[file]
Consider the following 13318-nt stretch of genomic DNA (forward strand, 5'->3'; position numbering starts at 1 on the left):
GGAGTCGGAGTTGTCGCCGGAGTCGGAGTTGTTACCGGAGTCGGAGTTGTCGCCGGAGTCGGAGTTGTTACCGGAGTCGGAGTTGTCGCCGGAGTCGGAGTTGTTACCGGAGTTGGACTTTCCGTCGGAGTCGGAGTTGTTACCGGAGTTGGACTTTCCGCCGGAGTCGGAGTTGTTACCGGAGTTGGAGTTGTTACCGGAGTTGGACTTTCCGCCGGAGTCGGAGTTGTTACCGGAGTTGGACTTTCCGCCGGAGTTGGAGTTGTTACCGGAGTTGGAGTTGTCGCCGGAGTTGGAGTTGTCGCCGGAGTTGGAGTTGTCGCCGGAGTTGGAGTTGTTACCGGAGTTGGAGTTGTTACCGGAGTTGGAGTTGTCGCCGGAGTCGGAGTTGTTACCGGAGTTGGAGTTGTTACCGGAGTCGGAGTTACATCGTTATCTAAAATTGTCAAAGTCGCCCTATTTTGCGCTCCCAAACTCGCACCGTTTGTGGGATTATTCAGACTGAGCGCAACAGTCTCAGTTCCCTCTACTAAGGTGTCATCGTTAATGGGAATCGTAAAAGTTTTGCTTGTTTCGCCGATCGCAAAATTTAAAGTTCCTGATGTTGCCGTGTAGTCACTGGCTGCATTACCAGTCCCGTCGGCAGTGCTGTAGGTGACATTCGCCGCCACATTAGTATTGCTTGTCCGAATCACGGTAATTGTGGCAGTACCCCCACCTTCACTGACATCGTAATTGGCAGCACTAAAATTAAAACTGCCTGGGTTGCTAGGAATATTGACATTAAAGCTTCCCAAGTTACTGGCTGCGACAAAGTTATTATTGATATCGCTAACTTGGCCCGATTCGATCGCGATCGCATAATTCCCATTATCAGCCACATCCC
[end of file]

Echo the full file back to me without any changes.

Consider the following 13318-nt stretch of genomic DNA (forward strand, 5'->3'; position numbering starts at 1 on the left):
GGAGTCGGAGTTGTCGCCGGAGTCGGAGTTGTTACCGGAGTCGGAGTTGTCGCCGGAGTCGGAGTTGTTACCGGAGTCGGAGTTGTCGCCGGAGTCGGAGTTGTTACCGGAGTTGGACTTTCCGTCGGAGTCGGAGTTGTTACCGGAGTTGGACTTTCCGCCGGAGTCGGAGTTGTTACCGGAGTTGGAGTTGTTACCGGAGTTGGACTTTCCGCCGGAGTCGGAGTTGTTACCGGAGTTGGACTTTCCGCCGGAGTTGGAGTTGTTACCGGAGTTGGAGTTGTCGCCGGAGTTGGAGTTGTCGCCGGAGTTGGAGTTGTCGCCGGAGTTGGAGTTGTTACCGGAGTTGGAGTTGTTACCGGAGTTGGAGTTGTCGCCGGAGTCGGAGTTGTTACCGGAGTTGGAGTTGTTACCGGAGTCGGAGTTACATCGTTATCTAAAATTGTCAAAGTCGCCCTATTTTGCGCTCCCAAACTCGCACCGTTTGTGGGATTATTCAGACTGAGCGCAACAGTCTCAGTTCCCTCTACTAAGGTGTCATCGTTAATGGGAATCGTAAAAGTTTTGCTTGTTTCGCCGATCGCAAAATTTAAAGTTCCTGATGTTGCCGTGTAGTCACTGGCTGCATTACCAGTCCCGTCGGCAGTGCTGTAGGTGACATTCGCCGCCACATTAGTATTGCTTGTCCGAATCACGGTAATTGTGGCAGTACCCCCACCTTCACTGACATCGTAATTGGCAGCACTAAAATTAAAACTGCCTGGGTTGCTAGGAATATTGACATTAAAGCTTCCCAAGTTACTGGCTGCGACAAAGTTATTATTGATATCGCTAACTTGGCCCGATTCGATCGCGATCGCATAATTCCCATTATCAGCCACATCCC